After spending a few days in jail for drinking and driving, Iraq War veteran Jhovanny Pinto decided to change his lifestyle. He graduated from college, received a master’s degree in social work and began volunteering to help veterans who, like him, suffer from post-traumatic stress disorder.
The Austin resident credits his life’s turnaround to the Travis County Veterans Court, a special type of court that serves veterans with post-traumautic stress disorder, traumatic brain injuries or other service-related disorders. As part of the court’s program, veterans go through treatment and are regularly monitored by caseworkers. If they successfully complete treatment, they have the chance to have their charges expunged.
The court's future is now uncertain after Gov. Greg Abbott cut state grant funds to the county in February in response to Sheriff Sally Hernandez’s support of sanctuary cities. A month after Abbott pulled $1.5 million from the county, Veterans Court manager Jolene Grajczyk said the court is still scrambling to find money to make up for the lost funding.
In January, Hernandez officially established Travis County as a sanctuary for undocumented immigrants, saying she would reduce her department's cooperation with federal immigration authorities when they request an inmate be flagged for possible deportation. After Hernandez refused to back down on her sanctuary policy, Abbott proposed removing her from office and later removed funds from the county.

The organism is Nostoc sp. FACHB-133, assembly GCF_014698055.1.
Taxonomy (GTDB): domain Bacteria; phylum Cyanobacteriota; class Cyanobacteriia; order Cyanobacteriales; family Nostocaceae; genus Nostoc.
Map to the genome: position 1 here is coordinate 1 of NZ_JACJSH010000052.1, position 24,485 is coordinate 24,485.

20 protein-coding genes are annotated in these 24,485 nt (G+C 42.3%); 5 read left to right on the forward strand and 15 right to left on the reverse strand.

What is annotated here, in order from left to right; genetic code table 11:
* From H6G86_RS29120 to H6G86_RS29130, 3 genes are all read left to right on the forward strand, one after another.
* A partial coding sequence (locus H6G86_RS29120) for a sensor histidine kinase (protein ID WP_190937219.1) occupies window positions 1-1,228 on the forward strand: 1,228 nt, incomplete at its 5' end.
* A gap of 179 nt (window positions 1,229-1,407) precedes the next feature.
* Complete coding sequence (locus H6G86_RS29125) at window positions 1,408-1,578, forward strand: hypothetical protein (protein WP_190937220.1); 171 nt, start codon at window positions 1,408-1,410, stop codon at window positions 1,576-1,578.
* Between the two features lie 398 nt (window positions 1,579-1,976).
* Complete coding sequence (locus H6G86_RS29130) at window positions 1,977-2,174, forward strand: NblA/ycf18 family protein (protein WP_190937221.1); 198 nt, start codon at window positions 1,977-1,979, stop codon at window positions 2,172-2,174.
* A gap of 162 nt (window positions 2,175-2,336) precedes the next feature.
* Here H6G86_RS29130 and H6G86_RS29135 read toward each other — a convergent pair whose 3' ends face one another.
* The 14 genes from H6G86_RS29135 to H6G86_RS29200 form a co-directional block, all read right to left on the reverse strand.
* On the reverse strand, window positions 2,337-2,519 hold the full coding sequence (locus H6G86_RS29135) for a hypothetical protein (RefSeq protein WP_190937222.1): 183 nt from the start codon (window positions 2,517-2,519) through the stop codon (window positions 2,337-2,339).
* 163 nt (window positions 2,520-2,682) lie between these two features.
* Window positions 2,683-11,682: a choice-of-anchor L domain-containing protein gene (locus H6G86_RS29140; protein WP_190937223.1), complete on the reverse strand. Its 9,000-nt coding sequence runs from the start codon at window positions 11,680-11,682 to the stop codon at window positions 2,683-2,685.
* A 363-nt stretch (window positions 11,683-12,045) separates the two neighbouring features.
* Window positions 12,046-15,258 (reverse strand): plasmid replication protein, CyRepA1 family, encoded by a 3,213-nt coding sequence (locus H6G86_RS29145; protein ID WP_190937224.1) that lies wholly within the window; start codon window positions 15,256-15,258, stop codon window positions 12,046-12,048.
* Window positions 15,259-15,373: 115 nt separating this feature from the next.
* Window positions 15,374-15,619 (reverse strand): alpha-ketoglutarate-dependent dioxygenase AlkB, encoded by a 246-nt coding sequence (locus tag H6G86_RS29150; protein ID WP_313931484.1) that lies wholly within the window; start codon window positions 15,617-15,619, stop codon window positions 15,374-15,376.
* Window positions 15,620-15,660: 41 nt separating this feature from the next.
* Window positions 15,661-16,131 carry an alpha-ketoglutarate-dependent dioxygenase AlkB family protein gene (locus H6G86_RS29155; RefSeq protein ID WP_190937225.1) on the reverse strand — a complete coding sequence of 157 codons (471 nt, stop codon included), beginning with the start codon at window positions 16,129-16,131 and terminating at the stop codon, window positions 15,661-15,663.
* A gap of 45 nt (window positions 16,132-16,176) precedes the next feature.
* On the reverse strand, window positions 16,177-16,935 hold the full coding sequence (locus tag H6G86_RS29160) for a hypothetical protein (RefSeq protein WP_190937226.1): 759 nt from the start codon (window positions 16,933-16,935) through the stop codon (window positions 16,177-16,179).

The Veterans Court, Grajczyk said, is not regulated by the county sheriff’s office and has little to do with it.
The governor believes the program is "extremely beneficial," which is why he enacted the grant in the first place, said Abbott's deputy communications director, Ciara Matthews. The grant was part of a $1.8 million award Travis County was set to receive from the criminal justice division of the governor's office, which each year allocates $275 million for projects that cater to children, veterans, women and justice systems across the state. By the time the governor pulled the grant, $300,000 had already been doled out to Travis County programs, including the Veterans Court.
Abbott "is baffled that the Travis County sheriff has decided to sacrifice it in favor of political grandstanding," Matthews said. "The sheriff could have kept the funding for this valuable program but instead has decided to enact a policy that makes our communities less safe by releasing criminals back onto our streets.”
Since Abbott’s grant withdrawal, the court’s tab has been picked up by the Travis County Commissioners Court. However, Grajczyk said this arrangement will end in May, when the Commissioners Court will evaluate county programs, putting the Veterans Court at risk.
County Judge Sarah Eckhardt, who presides over the commissioners court, said in a statement that the program not only helps veterans who struggle with PTSD and other combat-related mental health disorders, it also reduces the demand for state jail beds.
“The Veterans Court program does not have anything to do with immigration,” Eckhardt said. “It is a solid public safety program designed to improve the delivery of justice."